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All-hands support: The benefits of joining your customer success team

All-handsInside Airtame
7 min read
All-hands support: The benefits of joining your customer success team
Simone Hjorth
December 21st, 2018

All employees across a company can benefit from joining their customer success team. That’s why we offer an all-hands support program for all employees to help solve users’ problems

I’m a copywriter. I put together words in a meaningful way but that doesn’t mean every type of communication is right up my alley. For example, direct and real-time customer contact scares the living daylight out of me.

That’s why I have an immense amount of respect for the Customer Success team at Airtame.

Our Customer Success team (learn more about the team here) is always on support for those of our users out there in need of assistance. Sometimes, they get help from their co-workers, like me. We call this “all-hands support”. I want to give you a run-through of what that process looks like and how it makes up the foundation of the Airtame employee experience.

Want to know the difference between customer support and customer success? Don’t fret, we’ve got you covered.

What is all-hands support?

All-hands support at Airtame is established as a 10-step program, with all of us getting the offer to join the customer support chat for 10 individual hours during which we get paired with a buddy from the support team to guide us through the problems we are likely to run into.

All hands 10 steps sign

After finishing the program, the employee is awarded with a gift card or voucher plus public appreciation across Slack channel. Being celebrated and praised for helping out is a great incentive and also serves the purpose of sparking the interest of other employees.

Helping out on chat (we use Intercom as our customer support tool) is voluntary, but strongly encouraged from the Customer Success team, and upper management as well.

The Social Media management tool Buffer (which we use and love, by the way) actually recommends implementing a rule where everyone in the company spends around 5% of their total work time on customer support. That’s no more than a day a month or two hours a week. The reason why is super simple; to keep in touch with both the product and the customers.

The big guys like Zapier and Basecamp are fired up over the same idea as well, so don’t just take it from us. Even McDonald’s sets a requirement for every new hire to join the front of the line (I know, burger flippin’ isn’t the same as customer support, but there is a connection), no matter if it’s the CEO, accountant or an actual salesperson.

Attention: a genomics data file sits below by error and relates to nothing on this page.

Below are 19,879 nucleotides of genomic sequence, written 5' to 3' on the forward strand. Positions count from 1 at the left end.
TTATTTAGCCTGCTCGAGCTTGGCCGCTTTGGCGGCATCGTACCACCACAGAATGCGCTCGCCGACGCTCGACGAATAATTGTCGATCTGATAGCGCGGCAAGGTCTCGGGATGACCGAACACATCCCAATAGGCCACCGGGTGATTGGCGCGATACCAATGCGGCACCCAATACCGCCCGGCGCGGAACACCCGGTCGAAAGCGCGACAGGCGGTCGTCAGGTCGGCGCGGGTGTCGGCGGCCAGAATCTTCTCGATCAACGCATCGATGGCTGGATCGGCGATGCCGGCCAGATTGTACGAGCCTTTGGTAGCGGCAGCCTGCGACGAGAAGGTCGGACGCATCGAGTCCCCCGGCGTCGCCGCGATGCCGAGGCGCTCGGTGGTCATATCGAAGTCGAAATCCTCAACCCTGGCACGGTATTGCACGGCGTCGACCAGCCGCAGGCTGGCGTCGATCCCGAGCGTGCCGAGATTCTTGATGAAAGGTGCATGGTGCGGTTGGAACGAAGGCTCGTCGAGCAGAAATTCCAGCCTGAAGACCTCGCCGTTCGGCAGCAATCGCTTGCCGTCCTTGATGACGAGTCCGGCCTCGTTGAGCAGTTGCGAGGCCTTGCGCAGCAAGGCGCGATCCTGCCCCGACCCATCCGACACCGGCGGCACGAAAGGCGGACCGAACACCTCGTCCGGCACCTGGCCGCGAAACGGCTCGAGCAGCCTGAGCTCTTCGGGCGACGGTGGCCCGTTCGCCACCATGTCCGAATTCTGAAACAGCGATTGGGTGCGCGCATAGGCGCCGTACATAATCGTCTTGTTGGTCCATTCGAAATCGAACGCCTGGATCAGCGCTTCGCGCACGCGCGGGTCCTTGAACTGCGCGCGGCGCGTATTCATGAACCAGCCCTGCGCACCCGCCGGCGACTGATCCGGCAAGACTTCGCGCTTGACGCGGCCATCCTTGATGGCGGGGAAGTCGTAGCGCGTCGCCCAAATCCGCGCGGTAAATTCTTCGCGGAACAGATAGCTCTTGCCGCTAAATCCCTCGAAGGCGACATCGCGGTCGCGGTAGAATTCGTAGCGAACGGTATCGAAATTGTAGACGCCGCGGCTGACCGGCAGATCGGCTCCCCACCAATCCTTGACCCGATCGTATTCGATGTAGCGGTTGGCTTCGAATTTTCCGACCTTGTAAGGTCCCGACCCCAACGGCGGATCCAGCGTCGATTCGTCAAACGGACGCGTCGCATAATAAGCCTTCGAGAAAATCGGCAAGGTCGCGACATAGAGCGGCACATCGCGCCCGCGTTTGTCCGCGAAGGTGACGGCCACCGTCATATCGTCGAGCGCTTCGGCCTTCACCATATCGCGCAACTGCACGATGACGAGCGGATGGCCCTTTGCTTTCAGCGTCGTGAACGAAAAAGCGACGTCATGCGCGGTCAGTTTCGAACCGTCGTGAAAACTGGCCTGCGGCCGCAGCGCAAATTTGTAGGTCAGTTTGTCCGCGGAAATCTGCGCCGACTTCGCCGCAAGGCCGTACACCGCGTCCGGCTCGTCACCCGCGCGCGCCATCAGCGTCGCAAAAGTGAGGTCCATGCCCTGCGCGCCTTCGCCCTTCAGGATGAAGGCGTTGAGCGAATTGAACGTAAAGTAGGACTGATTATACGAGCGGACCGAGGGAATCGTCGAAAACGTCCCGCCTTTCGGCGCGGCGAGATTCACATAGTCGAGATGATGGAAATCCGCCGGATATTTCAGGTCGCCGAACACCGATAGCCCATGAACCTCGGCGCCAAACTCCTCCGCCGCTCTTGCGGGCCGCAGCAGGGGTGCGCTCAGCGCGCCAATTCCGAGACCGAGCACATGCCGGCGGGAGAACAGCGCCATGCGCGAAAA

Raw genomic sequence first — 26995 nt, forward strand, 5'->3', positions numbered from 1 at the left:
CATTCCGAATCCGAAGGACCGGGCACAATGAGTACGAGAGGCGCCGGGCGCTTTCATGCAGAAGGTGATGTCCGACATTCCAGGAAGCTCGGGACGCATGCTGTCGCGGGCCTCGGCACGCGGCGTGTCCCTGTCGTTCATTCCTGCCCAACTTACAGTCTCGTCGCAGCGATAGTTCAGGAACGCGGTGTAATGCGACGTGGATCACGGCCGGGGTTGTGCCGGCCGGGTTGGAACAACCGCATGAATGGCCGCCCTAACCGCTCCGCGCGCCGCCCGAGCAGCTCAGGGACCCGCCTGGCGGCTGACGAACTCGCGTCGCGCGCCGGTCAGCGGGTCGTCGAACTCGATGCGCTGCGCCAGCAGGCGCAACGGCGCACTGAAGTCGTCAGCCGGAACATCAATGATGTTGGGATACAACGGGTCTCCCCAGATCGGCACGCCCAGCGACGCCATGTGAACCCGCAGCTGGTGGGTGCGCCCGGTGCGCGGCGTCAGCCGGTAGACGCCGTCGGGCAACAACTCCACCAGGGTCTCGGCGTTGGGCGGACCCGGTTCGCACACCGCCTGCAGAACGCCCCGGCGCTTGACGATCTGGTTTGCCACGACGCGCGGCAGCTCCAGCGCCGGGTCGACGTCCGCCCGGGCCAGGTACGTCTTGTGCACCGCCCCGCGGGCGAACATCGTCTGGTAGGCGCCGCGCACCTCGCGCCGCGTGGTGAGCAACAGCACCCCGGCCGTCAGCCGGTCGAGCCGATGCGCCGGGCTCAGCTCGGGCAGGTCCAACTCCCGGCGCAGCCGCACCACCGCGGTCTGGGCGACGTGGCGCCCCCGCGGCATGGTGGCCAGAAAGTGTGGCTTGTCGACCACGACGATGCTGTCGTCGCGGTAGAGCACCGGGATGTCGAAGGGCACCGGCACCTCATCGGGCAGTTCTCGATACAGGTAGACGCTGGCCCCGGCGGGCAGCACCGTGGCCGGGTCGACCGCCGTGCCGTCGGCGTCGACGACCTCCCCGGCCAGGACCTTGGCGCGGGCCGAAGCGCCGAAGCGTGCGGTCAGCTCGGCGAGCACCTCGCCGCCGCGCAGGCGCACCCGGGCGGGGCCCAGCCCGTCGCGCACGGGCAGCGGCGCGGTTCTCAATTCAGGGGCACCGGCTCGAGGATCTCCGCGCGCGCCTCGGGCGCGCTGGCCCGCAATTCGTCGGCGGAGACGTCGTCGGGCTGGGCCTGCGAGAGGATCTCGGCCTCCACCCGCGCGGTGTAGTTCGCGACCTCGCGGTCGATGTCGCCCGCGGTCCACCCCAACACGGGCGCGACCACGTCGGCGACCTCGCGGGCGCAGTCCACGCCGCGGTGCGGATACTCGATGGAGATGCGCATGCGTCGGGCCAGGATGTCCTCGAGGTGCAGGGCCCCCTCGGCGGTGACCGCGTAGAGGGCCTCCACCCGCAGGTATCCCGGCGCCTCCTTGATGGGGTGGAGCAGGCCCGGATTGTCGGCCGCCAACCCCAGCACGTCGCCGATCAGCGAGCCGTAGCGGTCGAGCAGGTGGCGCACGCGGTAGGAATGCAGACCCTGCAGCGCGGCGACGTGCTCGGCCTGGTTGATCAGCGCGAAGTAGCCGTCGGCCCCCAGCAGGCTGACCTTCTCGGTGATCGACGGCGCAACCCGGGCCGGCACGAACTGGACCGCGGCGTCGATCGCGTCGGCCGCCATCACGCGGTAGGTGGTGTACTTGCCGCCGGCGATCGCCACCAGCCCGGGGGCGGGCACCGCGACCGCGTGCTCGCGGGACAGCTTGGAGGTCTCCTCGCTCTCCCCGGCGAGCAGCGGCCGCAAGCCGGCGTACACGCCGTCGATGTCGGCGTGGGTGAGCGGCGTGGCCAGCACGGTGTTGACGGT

Joining all-hands support every once in a while is not just beneficial for company culture purposes but product-related issues as well.

Airtame customer success team consisting of a software representative and a sales representative

Way back when…

Let’s go back in time for a moment so you can get the full scope of why we decided to invite all employees to join the support team from time to time. We start with the beginning; the founders.

After our initial crowdfunding success and the troublesome birth of our first product, the founding team took it upon themselves to reply to every person out there with a comment or problem.

Since then, we’ve done a lot of scaling (something I’ll get back to), and we actually hired 35+ people in 2018. That made it the perfect time for our Customer Success team to re-establish the “all-hands support” methodology.

The benefits of all-hands support for employees

All-hands support isn’t just about making the lives of your customers easier. It’s about changing how you work as a team and grow as a company.

Learn directly from your customers

Who will give you the unfiltered truth about your product? Your customers. Who can tell you about the challenges they run into on a daily basis? Your customers. You get the gist.

I know for a fact that everyone at Airtame who regularly joins all-hands support gets something different out of it. Luke, our Director of Communications, writes down the most common worries so he can create a content plan that addresses those problems and opportunities with the product. Andrew, our UX Designer, learns exactly what parts of his design are confusing and which are spot on.